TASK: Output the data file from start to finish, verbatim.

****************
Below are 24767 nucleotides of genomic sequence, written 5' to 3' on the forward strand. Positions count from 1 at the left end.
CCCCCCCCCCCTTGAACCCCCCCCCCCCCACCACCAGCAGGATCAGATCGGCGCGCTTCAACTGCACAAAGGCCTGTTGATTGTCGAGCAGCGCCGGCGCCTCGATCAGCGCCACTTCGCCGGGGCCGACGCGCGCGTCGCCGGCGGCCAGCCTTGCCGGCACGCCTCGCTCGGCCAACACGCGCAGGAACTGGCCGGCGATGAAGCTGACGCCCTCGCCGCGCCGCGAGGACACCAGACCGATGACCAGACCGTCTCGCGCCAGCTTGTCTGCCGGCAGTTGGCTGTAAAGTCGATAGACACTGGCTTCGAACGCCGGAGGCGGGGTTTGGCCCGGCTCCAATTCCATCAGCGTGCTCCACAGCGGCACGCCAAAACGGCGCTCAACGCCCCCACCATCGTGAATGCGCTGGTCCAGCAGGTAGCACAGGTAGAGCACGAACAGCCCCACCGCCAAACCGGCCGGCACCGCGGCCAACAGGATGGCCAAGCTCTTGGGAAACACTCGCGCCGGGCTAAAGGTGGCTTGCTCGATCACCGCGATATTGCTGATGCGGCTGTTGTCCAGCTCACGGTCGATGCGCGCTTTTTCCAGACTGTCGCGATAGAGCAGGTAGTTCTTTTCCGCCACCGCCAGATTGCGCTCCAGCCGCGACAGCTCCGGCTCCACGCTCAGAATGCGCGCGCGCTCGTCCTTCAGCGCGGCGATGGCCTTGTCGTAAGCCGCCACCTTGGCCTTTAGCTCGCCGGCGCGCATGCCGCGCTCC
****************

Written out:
Below are 24767 nucleotides of genomic sequence, written 5' to 3' on the forward strand. Positions count from 1 at the left end.
CCCCCCCCCCCTTGAACCCCCCCCCCCCCACCACCAGCAGGATCAGATCGGCGCGCTTCAACTGCACAAAGGCCTGTTGATTGTCGAGCAGCGCCGGCGCCTCGATCAGCGCCACTTCGCCGGGGCCGACGCGCGCGTCGCCGGCGGCCAGCCTTGCCGGCACGCCTCGCTCGGCCAACACGCGCAGGAACTGGCCGGCGATGAAGCTGACGCCCTCGCCGCGCCGCGAGGACACCAGACCGATGACCAGACCGTCTCGCGCCAGCTTGTCTGCCGGCAGTTGGCTGTAAAGTCGATAGACACTGGCTTCGAACGCCGGAGGCGGGGTTTGGCCCGGCTCCAATTCCATCAGCGTGCTCCACAGCGGCACGCCAAAACGGCGCTCAACGCCCCCACCATCGTGAATGCGCTGGTCCAGCAGGTAGCACAGGTAGAGCACGAACAGCCCCACCGCCAAACCGGCCGGCACCGCGGCCAACAGGATGGCCAAGCTCTTGGGAAACACTCGCGCCGGGCTAAAGGTGGCTTGCTCGATCACCGCGATATTGCTGATGCGGCTGTTGTCCAGCTCACGGTCGATGCGCGCTTTTTCCAGACTGTCGCGATAGAGCAGGTAGTTCTTTTCCGCCACCGCCAGATTGCGCTCCAGCCGCGACAGCTCCGGCTCCACGCTCAGAATGCGCGCGCGCTCGTCCTTCAGCGCGGCGATGGCCTTGTCGTAAGCCGCCACCTTGGCCTTTAGCTCGCCGGCGCGCATGCCGCGCTCC